Liberalism’s answer to the question of how to make different ethnic or religious groups coexist with one another was brilliant: Let’s make the state neutral. What does it mean to have a neutral state? It meant that the state would not be self-declaredly and explicitly identified with one religious or ethnic group. The state would be of no one and of everyone. It meant also that the state could not interfere or demand a set of beliefs or religious acts from citizens. The state now had a new role: It protected the freedom and the privacy of people, their right to believe and practice want they wanted.
Liberalism is thus based on a powerful optical illusion: The state seems to recede into the background, to become thin and minimal (it does not interfere), but its effect and impact are very strong. In not identifying overtly with a worldview, religion or race, it offers a framework for making social life both peaceful and uneventful. It does this because it is unobtrusive, does not demand from minorities allegiance to a particular worldview, set of beliefs, gods, religion. This is also the reason why in liberal political regimes, culture becomes public and common: The “classical” literary tradition, for example, was invented in the 19th century to provide a common meeting point for different social groups. Jews (and other minorities)have done spectacularly well in liberal countries precisely because liberalism offered them rights, freedom, and the capacity to enter en masse into a cultural realm they now perceived as neutral. (Had liberalism been as developed in 19th-century Europe as it is today, it is doubtful that Herzl would have written his famous plea for Jewish nationalism.) More than nationalism, liberalism has brought the highest level of security and flourishing to the Jews in the world.
Mideast's most democratic state
Israel is without a doubt the most democratic state of the Middle East. In 1948, it extended significant rights to the Arab minorities and displayed an astonishing political maturity then. However, Israel’s democracy quickly became organized around principles that were not liberal. What distinguishes it from the liberal democracies of Western Europe or the U.S. is its marked ethnic-religious character. Israel is a self-declared Jewish state for the Jews, run, managed and controlled by Jews. Israel grants instant citizenship to Jews in the world. Its state-funded rabbis decide who will get married and who won’t, who will get citizenship and who won’t, and who will be buried where. Israel has national Jewish holidays during which public transportation and commerce are suspended, in conformity with religious laws. Its army is mostly and exclusively by and for the Jews. Many, if not most, public positions in society can only be filled by Jews (all universities, national museums, large companies, most ministries, TV channels, publishing houses, newspapers are headed only by Jews). Its national airline uses racial profiling as an ordinary method of protecting the security of its aircraft. The school curriculum is almost exclusively devoted to Jewish religious and political history. Israel is a Jewish country, for the Jews, run by Jews, in which non-Jews can play only a marginal role, if at all (in that respect, it is much closer to the Arab countries around us).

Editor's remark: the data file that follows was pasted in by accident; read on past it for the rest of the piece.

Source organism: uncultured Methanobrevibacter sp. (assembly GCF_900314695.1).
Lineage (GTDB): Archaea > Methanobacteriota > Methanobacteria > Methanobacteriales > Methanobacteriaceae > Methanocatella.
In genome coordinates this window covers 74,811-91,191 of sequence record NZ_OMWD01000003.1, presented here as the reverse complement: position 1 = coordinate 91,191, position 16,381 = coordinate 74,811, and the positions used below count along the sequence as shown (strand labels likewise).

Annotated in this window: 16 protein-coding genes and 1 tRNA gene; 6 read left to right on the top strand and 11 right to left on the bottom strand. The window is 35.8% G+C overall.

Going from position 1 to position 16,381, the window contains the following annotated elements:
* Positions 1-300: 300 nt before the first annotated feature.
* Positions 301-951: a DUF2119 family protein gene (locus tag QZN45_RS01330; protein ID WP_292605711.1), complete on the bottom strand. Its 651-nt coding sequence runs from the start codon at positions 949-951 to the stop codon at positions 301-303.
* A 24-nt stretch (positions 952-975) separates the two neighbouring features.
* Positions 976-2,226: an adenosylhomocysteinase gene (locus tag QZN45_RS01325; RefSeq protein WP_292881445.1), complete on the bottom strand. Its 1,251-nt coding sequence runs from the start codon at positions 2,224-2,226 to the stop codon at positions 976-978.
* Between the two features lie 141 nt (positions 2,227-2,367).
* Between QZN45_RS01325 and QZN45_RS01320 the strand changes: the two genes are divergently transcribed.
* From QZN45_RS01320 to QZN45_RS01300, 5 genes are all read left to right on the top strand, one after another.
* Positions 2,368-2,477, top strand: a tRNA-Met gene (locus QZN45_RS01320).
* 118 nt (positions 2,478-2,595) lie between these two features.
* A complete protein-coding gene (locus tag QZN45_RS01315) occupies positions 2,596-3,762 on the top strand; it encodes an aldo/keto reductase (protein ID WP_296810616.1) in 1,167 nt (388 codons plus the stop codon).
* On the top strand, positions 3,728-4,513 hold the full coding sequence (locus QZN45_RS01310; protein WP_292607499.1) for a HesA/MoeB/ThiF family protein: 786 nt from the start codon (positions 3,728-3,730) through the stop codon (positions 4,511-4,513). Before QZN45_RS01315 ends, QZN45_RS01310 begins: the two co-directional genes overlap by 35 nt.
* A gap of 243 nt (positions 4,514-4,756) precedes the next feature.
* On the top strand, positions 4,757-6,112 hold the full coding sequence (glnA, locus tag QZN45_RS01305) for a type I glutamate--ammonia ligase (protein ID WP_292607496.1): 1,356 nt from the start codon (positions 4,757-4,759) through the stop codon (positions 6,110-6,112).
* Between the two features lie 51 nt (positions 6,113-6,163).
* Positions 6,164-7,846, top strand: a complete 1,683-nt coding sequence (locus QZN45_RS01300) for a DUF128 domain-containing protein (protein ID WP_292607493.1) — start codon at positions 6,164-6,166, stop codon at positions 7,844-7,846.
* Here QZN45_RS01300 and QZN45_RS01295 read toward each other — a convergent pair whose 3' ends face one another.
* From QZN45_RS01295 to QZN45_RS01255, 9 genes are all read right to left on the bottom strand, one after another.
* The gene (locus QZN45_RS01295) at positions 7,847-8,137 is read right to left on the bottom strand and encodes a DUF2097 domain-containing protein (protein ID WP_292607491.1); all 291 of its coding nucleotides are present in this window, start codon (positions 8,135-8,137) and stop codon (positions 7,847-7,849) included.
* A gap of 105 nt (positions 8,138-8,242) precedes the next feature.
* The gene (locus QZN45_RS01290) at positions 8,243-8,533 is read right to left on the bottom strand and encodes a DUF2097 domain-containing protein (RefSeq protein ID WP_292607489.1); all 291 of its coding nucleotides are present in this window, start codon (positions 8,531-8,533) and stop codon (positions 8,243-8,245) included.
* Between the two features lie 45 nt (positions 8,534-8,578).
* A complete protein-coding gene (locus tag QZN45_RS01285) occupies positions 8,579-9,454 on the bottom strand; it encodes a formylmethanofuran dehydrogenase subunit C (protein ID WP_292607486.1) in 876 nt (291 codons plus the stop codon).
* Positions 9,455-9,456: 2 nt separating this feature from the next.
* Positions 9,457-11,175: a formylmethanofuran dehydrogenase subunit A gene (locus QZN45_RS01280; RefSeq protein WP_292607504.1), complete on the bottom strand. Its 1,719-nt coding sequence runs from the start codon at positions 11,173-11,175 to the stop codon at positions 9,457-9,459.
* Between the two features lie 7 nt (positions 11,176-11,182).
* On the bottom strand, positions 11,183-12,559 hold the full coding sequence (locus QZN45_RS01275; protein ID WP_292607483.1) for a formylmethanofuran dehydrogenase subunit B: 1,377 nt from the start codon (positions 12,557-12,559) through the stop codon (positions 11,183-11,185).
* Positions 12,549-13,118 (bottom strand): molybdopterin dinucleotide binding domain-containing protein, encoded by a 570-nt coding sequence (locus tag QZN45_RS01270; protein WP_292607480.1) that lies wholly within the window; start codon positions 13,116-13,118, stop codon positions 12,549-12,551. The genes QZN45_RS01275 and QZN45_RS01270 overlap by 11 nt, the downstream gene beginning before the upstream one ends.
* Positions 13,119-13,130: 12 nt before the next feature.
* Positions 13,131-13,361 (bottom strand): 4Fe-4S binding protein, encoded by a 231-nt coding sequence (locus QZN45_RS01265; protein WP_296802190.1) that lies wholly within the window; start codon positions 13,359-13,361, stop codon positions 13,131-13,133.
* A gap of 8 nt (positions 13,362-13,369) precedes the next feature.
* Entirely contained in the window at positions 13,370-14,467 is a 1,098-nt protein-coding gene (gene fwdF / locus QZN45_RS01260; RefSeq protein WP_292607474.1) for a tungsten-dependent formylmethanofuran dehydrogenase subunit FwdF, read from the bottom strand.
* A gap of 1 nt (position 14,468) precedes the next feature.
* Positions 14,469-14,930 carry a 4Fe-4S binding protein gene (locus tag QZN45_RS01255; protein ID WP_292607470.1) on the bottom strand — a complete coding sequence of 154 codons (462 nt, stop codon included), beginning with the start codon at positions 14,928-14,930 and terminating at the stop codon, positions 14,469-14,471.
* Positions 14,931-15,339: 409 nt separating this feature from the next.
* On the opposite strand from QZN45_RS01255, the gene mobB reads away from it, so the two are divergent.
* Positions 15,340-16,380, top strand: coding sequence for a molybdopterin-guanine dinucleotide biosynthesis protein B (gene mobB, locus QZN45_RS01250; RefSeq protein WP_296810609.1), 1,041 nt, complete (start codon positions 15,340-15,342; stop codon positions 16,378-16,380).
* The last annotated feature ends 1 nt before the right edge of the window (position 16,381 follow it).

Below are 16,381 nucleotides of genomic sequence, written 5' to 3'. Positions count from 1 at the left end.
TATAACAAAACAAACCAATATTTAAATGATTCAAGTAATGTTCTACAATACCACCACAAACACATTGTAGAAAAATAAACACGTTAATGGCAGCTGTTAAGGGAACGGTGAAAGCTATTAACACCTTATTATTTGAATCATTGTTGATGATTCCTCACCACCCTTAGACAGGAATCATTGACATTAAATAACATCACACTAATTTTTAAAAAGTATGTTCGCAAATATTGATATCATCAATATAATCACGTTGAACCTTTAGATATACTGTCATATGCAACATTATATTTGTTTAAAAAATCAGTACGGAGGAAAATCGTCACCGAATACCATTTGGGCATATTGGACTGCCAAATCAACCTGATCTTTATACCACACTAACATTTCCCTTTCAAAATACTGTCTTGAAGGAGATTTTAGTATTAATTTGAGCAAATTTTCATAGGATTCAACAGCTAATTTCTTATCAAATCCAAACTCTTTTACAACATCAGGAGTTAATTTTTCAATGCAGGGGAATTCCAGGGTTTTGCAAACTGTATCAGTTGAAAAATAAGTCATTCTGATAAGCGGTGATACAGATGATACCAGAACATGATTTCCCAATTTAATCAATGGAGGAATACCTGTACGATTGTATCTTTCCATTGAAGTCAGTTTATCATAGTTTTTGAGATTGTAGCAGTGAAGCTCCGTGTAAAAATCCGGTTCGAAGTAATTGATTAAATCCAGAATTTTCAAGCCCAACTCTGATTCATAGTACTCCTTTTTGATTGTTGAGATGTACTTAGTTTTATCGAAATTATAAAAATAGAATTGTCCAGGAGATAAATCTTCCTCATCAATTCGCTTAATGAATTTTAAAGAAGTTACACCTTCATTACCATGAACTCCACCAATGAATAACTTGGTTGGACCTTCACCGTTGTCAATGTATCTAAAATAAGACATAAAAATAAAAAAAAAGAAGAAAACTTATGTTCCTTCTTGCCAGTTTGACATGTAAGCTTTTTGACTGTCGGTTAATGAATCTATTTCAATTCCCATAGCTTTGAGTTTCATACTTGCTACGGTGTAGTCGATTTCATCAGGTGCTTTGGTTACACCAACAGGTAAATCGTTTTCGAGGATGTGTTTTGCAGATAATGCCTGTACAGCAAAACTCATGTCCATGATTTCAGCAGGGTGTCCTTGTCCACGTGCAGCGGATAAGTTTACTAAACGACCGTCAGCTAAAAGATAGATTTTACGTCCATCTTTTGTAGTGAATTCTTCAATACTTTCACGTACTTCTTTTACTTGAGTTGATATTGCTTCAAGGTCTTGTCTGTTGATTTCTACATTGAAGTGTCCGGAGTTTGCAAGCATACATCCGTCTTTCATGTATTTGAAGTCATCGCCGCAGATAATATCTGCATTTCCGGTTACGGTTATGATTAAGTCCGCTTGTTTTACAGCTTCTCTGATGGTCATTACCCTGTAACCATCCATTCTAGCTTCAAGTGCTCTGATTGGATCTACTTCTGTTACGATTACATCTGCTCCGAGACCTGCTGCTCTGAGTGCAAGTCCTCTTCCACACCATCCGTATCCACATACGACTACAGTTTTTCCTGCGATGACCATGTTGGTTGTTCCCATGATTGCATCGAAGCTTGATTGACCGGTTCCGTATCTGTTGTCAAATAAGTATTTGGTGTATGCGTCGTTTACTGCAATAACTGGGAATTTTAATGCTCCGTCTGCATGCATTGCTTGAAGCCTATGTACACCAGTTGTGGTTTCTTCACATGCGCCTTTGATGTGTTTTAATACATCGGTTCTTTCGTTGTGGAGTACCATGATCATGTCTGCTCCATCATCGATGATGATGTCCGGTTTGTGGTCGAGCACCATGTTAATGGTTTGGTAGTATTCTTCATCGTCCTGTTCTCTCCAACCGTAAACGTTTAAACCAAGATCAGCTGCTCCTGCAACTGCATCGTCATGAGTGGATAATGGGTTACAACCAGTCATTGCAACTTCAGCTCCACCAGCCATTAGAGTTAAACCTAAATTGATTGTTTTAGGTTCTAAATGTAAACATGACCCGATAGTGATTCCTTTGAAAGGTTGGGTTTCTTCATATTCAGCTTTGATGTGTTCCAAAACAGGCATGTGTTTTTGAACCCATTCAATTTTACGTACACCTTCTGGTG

The rather obvious and simple conclusion is that Israel does not fit the model of liberal polities. Israeli democracy is democracy minus the liberalism (Prof. Yoav Peled of Tel Aviv University made a similar point in a brilliant article he wrote 20 years ago). But in his Friday morning lecture, Halbertal offered a surprising contention: Liberal states, he claimed, are never neutral. How does Halbertal know that liberal countries are not neutral? Because they have calendars, a national language, a history and a cultural heritage. If they are never neutral, it follows logically and morally that Israel is entitled to its Jewishness (in the same way, presumably, that other countries are entitled to their Christianity). Once we establish that liberal countries have only the appearance of liberalism and deep down are Christian, or at least have a very definite and specific culture, it is easier to justify the Jewishness of Israel. From there, one can move very quickly to the core of the legitimation of Zionism. If the world has so many Christian countries (France, Germany, or the U.S.), why shouldn’t the world also have a Jewish homeland?
This is where the confusion usually starts. In my opinion, two different questions get mixed up here: One is about the legitimacy of Jewish nationalism and the other about the Jewish character of the state. The first question − whether Jewish nationalism was justified − has, in my view, an obvious answer (I am sorry to part company with my left-wing friends). Although I do not have a single nationalist bone in me and remain committed to internationalism, I fail to see what makes the Jewish project of self-determination worse than others (in this I entirely agree with Halbertal). The self-autonomy of people − especially when they are as oppressed and persecuted as the Jews were in Europe − was not only a politically valid answer, but a moral one as well.
If this nationalism was less successful than others, it was because it became entangled with the colonial politics of Europe and the subsequent opposition of Arab countries. It is these circumstances, and not an original sin, that made Jewish nationalism into a messy affair.